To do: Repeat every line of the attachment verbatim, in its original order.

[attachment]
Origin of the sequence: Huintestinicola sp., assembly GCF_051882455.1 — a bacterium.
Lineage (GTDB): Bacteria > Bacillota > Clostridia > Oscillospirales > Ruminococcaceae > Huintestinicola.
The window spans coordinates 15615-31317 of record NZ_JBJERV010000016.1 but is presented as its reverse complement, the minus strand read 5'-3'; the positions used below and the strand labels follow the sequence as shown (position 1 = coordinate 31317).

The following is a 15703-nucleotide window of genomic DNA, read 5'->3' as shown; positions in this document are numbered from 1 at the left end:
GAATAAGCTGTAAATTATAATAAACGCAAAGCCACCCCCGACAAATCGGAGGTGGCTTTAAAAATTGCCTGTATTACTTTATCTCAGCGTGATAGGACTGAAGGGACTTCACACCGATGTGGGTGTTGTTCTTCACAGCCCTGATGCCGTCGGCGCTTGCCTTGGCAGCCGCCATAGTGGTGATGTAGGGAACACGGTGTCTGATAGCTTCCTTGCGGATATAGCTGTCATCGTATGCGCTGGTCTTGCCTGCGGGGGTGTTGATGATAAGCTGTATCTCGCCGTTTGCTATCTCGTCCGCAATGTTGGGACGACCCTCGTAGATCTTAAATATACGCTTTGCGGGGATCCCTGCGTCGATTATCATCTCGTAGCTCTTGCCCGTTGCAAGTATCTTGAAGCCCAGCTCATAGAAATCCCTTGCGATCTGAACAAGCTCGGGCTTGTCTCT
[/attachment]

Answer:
Origin of the sequence: Huintestinicola sp., assembly GCF_051882455.1 — a bacterium.
Lineage (GTDB): Bacteria > Bacillota > Clostridia > Oscillospirales > Ruminococcaceae > Huintestinicola.
The window spans coordinates 15615-31317 of record NZ_JBJERV010000016.1 but is presented as its reverse complement, the minus strand read 5'-3'; the positions used below and the strand labels follow the sequence as shown (position 1 = coordinate 31317).

The following is a 15703-nucleotide window of genomic DNA, read 5'->3' as shown; positions in this document are numbered from 1 at the left end:
GAATAAGCTGTAAATTATAATAAACGCAAAGCCACCCCCGACAAATCGGAGGTGGCTTTAAAAATTGCCTGTATTACTTTATCTCAGCGTGATAGGACTGAAGGGACTTCACACCGATGTGGGTGTTGTTCTTCACAGCCCTGATGCCGTCGGCGCTTGCCTTGGCAGCCGCCATAGTGGTGATGTAGGGAACACGGTGTCTGATAGCTTCCTTGCGGATATAGCTGTCATCGTATGCGCTGGTCTTGCCTGCGGGGGTGTTGATGATAAGCTGTATCTCGCCGTTTGCTATCTCGTCCGCAATGTTGGGACGACCCTCGTAGATCTTAAATATACGCTTTGCGGGGATCCCTGCGTCGATTATCATCTCGTAGCTCTTGCCCGTTGCAAGTATCTTGAAGCCCAGCTCATAGAAATCCCTTGCGATCTGAACAAGCTCGGGCTTGTCTCT